Q. A newish friend who has very good manners lent me a DVD of his grandfather at the Olympics. I forgot to watch it. Now, a year later, he has asked for it back but I can’t find it! It is unique and irreplaceable. I feel rather guilty but did not ask to borrow the DVD and why on earth did he wait a year to ask for it back?
— E.S., Sussex
A. If the man is old enough to have a grandfather who performed at the Olympics then he is old enough to be able to judge a friend’s ability with chaos control. The fact that he foisted the DVD on you therefore almost amounts to entrapment. You can redirect some of your guilt by saying ‘I’m sure I’ll have no problem finding your DVD as I expect you would have given it to me in some sort of distinctive box with fluorescent writing on it or something? No? But surely you wouldn’t have been so irresponsible as not to flag up its importance with some sort of special packaging? Oh dear, you had better come into my house and look for it yourself as you will be better attuned to finding it.’ In this way you unload (rightfully) some of the guilt at his own door.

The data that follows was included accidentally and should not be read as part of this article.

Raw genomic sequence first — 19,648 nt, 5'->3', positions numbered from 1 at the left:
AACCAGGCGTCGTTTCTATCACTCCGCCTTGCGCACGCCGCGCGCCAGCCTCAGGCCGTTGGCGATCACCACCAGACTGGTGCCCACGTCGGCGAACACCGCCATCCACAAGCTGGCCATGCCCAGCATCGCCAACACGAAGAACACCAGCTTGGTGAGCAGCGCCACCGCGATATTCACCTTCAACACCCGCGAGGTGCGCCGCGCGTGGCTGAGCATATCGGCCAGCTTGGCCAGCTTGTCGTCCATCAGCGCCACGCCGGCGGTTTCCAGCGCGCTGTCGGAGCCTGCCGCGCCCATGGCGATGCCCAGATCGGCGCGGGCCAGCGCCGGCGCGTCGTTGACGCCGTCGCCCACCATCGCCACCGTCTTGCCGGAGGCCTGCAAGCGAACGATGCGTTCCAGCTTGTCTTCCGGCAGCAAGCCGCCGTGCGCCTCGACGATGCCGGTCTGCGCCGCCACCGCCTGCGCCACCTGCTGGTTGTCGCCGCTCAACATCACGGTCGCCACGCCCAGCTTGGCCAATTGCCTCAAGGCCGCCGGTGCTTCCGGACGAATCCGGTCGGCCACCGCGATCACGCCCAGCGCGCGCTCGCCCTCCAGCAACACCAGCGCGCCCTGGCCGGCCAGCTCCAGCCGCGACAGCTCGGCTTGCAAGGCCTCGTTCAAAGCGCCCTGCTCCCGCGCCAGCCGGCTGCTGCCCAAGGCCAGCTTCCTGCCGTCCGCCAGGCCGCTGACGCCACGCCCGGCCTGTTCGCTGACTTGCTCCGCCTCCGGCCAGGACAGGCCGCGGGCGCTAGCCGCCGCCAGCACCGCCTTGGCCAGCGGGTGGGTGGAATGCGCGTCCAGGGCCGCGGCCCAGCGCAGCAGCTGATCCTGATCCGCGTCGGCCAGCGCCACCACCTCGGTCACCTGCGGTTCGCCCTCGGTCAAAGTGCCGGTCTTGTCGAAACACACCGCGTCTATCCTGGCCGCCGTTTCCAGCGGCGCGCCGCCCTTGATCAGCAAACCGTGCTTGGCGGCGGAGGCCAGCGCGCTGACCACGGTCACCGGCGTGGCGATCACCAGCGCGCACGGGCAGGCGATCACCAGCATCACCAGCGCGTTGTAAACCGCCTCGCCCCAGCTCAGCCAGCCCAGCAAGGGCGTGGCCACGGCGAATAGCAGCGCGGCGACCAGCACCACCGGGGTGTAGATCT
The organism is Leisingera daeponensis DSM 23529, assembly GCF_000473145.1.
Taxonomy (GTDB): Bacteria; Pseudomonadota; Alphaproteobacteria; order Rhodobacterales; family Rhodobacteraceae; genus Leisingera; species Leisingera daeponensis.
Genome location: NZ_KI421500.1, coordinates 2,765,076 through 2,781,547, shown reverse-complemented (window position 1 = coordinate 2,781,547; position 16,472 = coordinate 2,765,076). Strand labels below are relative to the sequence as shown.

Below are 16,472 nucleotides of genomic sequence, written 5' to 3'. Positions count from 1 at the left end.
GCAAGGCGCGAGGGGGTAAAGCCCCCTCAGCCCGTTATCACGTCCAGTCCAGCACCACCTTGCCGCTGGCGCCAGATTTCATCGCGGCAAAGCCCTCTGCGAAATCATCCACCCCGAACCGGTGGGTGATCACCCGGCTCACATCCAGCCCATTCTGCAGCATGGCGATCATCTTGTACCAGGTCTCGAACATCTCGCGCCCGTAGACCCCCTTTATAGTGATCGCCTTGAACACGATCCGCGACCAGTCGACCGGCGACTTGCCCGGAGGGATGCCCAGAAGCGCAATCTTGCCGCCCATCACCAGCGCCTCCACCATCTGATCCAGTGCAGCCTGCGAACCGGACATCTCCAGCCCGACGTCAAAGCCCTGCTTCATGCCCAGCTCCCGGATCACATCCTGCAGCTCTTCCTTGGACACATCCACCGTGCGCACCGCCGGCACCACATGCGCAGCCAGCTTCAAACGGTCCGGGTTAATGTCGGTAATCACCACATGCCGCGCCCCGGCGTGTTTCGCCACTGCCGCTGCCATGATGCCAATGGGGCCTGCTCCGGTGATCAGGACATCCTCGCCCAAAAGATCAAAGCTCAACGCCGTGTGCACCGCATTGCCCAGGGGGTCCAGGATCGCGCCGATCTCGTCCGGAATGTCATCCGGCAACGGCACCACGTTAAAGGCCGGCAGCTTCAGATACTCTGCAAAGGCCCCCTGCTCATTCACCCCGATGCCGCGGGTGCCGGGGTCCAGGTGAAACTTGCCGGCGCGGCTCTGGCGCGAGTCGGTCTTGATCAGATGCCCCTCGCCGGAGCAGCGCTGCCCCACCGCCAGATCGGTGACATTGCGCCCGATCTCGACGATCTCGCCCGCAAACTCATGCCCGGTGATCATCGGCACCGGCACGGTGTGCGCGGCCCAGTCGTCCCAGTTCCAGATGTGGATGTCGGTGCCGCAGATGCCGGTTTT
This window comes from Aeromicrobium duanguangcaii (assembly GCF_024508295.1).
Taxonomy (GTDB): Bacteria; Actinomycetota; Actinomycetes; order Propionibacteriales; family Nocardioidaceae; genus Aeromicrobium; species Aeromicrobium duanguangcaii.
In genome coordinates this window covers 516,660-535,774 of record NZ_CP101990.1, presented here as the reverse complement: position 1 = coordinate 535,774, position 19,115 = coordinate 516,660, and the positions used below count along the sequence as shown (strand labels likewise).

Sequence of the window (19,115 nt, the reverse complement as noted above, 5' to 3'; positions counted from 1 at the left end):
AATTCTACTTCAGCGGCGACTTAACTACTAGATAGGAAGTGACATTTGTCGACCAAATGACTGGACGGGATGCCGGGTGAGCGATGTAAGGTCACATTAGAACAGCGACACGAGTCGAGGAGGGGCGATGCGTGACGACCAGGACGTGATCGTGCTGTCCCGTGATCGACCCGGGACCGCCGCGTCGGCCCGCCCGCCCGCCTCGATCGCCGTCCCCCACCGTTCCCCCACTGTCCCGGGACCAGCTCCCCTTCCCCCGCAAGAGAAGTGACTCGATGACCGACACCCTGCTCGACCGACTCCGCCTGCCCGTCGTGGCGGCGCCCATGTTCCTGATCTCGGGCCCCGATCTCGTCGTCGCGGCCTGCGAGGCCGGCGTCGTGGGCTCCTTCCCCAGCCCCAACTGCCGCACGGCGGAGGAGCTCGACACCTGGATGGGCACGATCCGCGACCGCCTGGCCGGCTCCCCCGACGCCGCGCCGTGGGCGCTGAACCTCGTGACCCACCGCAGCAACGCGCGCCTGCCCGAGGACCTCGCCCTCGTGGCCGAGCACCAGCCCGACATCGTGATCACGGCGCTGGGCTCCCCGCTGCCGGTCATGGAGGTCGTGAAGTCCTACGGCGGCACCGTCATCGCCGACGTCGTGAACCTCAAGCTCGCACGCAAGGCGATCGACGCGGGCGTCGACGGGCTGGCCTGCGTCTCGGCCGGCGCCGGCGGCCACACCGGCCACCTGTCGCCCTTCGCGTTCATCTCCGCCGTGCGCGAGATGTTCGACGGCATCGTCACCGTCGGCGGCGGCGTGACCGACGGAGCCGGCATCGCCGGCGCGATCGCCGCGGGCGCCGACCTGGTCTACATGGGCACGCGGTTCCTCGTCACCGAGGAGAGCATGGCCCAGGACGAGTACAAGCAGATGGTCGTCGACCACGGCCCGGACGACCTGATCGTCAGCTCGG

Q. I went to a wedding in Suffolk last weekend. The timing was this: wedding 3 p.m., then a reception of canapés and champagne (with speeches) until dinner at 7 p.m., which was followed by dancing till midnight. The bride’s father’s speech was 45 minutes long and the groom’s 17 minutes. The best man spoke for around 20. Along with most of the other guests, I felt shattered by the time the speeches ended and full of champagne and canapés. My feeling is that, unless being delivered by someone hilarious, wedding speeches should be max ten minutes each. Is this too selfish a view? We had pounding headaches the next day.
— Name and address withheld
A. A better format would have been: wedding at 5 p.m. Drinks from 6 till 7.30, speeches during dinner. Speeches no more than ten minutes each — shorter if guests have to stand. Readers planning weddings might take a tip from Peregrine Armstrong-Jones of Bentleys Entertainment: ‘I think that five minutes per speech, or less if you wish — you can just make a toast as seen often at royal occasions — is the correct running time. Those who go over are not delivering a speech, which should be short, funny and respectful; they are delivering a lecture.’
Q. I have won a bread-making machine in a raffle, but have no room for it in my small London flat. My mother says they are common. Is this true? I would like to know as it will inform my decision about who I give it to.
— S.B., London SW6
A. Yes — like anything which complicates something simple, bread-making machines are judged common in traditional circles.